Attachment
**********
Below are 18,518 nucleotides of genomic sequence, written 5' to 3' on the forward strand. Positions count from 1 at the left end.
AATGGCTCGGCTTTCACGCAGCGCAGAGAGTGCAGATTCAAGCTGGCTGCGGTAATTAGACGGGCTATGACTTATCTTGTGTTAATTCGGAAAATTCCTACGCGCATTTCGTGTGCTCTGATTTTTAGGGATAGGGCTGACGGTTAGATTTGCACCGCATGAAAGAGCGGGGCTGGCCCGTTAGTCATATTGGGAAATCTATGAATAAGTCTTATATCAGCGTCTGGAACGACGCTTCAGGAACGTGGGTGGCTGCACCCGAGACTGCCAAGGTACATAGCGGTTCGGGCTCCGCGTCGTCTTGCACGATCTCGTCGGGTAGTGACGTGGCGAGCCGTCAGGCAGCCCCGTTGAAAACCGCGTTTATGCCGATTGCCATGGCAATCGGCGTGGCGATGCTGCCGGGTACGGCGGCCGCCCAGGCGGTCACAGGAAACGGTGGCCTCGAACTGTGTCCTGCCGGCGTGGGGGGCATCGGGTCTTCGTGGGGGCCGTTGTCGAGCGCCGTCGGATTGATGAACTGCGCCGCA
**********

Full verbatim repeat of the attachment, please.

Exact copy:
Below are 18,518 nucleotides of genomic sequence, written 5' to 3' on the forward strand. Positions count from 1 at the left end.
AATGGCTCGGCTTTCACGCAGCGCAGAGAGTGCAGATTCAAGCTGGCTGCGGTAATTAGACGGGCTATGACTTATCTTGTGTTAATTCGGAAAATTCCTACGCGCATTTCGTGTGCTCTGATTTTTAGGGATAGGGCTGACGGTTAGATTTGCACCGCATGAAAGAGCGGGGCTGGCCCGTTAGTCATATTGGGAAATCTATGAATAAGTCTTATATCAGCGTCTGGAACGACGCTTCAGGAACGTGGGTGGCTGCACCCGAGACTGCCAAGGTACATAGCGGTTCGGGCTCCGCGTCGTCTTGCACGATCTCGTCGGGTAGTGACGTGGCGAGCCGTCAGGCAGCCCCGTTGAAAACCGCGTTTATGCCGATTGCCATGGCAATCGGCGTGGCGATGCTGCCGGGTACGGCGGCCGCCCAGGCGGTCACAGGAAACGGTGGCCTCGAACTGTGTCCTGCCGGCGTGGGGGGCATCGGGTCTTCGTGGGGGCCGTTGTCGAGCGCCGTCGGATTGATGAACTGCGCCGCA